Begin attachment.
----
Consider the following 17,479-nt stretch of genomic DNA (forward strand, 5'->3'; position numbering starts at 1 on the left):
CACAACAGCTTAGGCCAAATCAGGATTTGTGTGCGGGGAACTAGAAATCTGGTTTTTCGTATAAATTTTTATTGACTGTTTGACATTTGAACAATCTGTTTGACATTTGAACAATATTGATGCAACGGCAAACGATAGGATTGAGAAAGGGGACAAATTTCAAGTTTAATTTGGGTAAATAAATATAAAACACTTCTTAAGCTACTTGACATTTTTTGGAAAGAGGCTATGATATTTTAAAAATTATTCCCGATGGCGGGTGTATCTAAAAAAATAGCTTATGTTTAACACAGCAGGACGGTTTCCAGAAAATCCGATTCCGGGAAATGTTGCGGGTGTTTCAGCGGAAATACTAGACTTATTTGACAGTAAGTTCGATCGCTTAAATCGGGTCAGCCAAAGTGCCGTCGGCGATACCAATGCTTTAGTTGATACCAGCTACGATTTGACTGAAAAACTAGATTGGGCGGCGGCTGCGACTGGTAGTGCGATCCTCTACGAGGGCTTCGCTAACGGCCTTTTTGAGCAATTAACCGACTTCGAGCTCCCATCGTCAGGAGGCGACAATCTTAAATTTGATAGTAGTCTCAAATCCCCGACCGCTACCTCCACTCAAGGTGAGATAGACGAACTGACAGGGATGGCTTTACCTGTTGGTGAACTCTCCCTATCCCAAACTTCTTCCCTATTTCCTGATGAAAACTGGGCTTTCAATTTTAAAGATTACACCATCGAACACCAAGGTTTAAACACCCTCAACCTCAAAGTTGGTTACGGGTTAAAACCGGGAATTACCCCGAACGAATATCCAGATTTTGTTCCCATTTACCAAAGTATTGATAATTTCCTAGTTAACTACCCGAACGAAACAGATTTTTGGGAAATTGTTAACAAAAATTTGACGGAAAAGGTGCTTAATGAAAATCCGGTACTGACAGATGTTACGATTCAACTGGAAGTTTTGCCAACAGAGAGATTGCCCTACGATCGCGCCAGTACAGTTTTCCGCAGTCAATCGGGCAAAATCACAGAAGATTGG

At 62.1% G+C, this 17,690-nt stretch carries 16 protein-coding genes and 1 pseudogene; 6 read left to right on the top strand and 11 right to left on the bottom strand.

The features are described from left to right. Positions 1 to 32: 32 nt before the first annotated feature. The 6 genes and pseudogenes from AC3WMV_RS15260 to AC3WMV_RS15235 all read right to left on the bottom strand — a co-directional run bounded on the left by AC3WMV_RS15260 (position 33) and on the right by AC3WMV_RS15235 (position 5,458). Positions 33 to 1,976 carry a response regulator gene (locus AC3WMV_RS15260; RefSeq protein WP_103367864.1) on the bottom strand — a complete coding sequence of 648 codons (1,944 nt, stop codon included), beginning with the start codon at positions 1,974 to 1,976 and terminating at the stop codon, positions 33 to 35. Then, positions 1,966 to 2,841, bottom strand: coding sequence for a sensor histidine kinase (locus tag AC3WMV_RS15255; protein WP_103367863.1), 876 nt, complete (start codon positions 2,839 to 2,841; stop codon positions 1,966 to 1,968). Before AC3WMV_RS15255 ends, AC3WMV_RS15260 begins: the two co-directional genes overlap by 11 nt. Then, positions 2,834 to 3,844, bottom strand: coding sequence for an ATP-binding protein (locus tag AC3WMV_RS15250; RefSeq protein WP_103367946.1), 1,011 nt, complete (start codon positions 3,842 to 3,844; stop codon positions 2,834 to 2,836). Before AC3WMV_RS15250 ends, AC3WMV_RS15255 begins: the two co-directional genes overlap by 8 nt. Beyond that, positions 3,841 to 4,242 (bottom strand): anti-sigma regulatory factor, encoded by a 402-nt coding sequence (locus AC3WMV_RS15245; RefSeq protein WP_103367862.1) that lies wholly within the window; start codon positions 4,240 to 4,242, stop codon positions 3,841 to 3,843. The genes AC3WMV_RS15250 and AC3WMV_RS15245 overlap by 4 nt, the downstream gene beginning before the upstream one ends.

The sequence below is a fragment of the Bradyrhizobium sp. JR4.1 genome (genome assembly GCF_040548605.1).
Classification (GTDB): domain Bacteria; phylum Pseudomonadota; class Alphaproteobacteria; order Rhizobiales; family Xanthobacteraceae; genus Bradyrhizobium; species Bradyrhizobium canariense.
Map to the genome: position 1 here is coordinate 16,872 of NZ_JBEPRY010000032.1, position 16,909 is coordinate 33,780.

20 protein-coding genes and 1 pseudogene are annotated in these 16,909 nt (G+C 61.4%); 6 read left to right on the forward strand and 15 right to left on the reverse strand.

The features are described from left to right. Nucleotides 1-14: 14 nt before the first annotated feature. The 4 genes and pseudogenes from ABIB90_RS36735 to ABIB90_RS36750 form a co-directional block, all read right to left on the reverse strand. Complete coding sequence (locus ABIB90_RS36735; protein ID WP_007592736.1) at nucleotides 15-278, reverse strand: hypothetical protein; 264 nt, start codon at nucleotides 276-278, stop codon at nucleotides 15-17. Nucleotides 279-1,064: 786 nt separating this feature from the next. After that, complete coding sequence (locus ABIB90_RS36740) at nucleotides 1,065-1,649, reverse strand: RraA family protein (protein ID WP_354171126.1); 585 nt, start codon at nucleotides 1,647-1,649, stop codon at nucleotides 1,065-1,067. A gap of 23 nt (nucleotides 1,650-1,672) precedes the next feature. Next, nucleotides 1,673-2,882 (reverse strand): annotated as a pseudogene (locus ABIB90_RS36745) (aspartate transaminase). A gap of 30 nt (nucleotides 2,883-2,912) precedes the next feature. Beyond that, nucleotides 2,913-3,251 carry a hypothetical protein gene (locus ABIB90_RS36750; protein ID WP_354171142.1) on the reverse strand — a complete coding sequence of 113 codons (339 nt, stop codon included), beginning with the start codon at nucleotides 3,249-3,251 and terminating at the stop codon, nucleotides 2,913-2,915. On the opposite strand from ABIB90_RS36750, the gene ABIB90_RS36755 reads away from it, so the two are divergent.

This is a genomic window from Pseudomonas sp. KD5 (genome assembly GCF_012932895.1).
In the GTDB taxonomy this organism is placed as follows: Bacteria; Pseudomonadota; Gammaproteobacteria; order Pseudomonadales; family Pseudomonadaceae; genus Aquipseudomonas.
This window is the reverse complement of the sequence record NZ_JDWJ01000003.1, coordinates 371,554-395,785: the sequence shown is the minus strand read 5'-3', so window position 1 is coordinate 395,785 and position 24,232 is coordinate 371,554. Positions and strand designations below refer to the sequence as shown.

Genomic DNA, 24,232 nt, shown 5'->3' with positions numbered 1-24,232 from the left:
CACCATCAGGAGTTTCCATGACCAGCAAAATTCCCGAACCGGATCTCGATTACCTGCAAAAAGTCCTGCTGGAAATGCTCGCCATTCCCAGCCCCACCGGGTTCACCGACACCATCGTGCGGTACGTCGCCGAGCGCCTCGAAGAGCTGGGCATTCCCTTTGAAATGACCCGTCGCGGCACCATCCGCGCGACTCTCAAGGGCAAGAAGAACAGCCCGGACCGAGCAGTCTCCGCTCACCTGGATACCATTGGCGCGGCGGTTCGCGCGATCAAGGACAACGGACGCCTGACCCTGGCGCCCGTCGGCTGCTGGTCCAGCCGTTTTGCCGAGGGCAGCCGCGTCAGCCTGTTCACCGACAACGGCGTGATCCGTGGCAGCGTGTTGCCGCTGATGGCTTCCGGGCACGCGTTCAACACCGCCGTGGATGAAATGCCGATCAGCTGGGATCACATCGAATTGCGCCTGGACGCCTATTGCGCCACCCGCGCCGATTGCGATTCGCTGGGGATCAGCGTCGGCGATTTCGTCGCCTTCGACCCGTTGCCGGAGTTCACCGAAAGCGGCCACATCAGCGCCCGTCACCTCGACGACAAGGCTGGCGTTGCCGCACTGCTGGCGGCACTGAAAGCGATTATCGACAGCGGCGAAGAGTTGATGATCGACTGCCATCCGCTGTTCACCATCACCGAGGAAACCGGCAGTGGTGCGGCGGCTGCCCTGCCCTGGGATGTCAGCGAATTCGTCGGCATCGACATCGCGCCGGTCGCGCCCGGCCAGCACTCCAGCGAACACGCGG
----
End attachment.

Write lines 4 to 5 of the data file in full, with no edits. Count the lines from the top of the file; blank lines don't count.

The features are described from left to right. Positions 1 to 32: 32 nt before the first annotated feature. The 6 genes and pseudogenes from AC3WMV_RS15260 to AC3WMV_RS15235 all read right to left on the bottom strand — a co-directional run bounded on the left by AC3WMV_RS15260 (position 33) and on the right by AC3WMV_RS15235 (position 5,458). Positions 33 to 1,976 carry a response regulator gene (locus AC3WMV_RS15260; RefSeq protein WP_103367864.1) on the bottom strand — a complete coding sequence of 648 codons (1,944 nt, stop codon included), beginning with the start codon at positions 1,974 to 1,976 and terminating at the stop codon, positions 33 to 35. Then, positions 1,966 to 2,841, bottom strand: coding sequence for a sensor histidine kinase (locus tag AC3WMV_RS15255; protein WP_103367863.1), 876 nt, complete (start codon positions 2,839 to 2,841; stop codon positions 1,966 to 1,968). Before AC3WMV_RS15255 ends, AC3WMV_RS15260 begins: the two co-directional genes overlap by 11 nt. Then, positions 2,834 to 3,844, bottom strand: coding sequence for an ATP-binding protein (locus tag AC3WMV_RS15250; RefSeq protein WP_103367946.1), 1,011 nt, complete (start codon positions 3,842 to 3,844; stop codon positions 2,834 to 2,836). Before AC3WMV_RS15250 ends, AC3WMV_RS15255 begins: the two co-directional genes overlap by 8 nt. Beyond that, positions 3,841 to 4,242 (bottom strand): anti-sigma regulatory factor, encoded by a 402-nt coding sequence (locus AC3WMV_RS15245; RefSeq protein WP_103367862.1) that lies wholly within the window; start codon positions 4,240 to 4,242, stop codon positions 3,841 to 3,843. The genes AC3WMV_RS15250 and AC3WMV_RS15245 overlap by 4 nt, the downstream gene beginning before the upstream one ends.

The sequence below is a fragment of the Bradyrhizobium sp. JR4.1 genome (genome assembly GCF_040548605.1).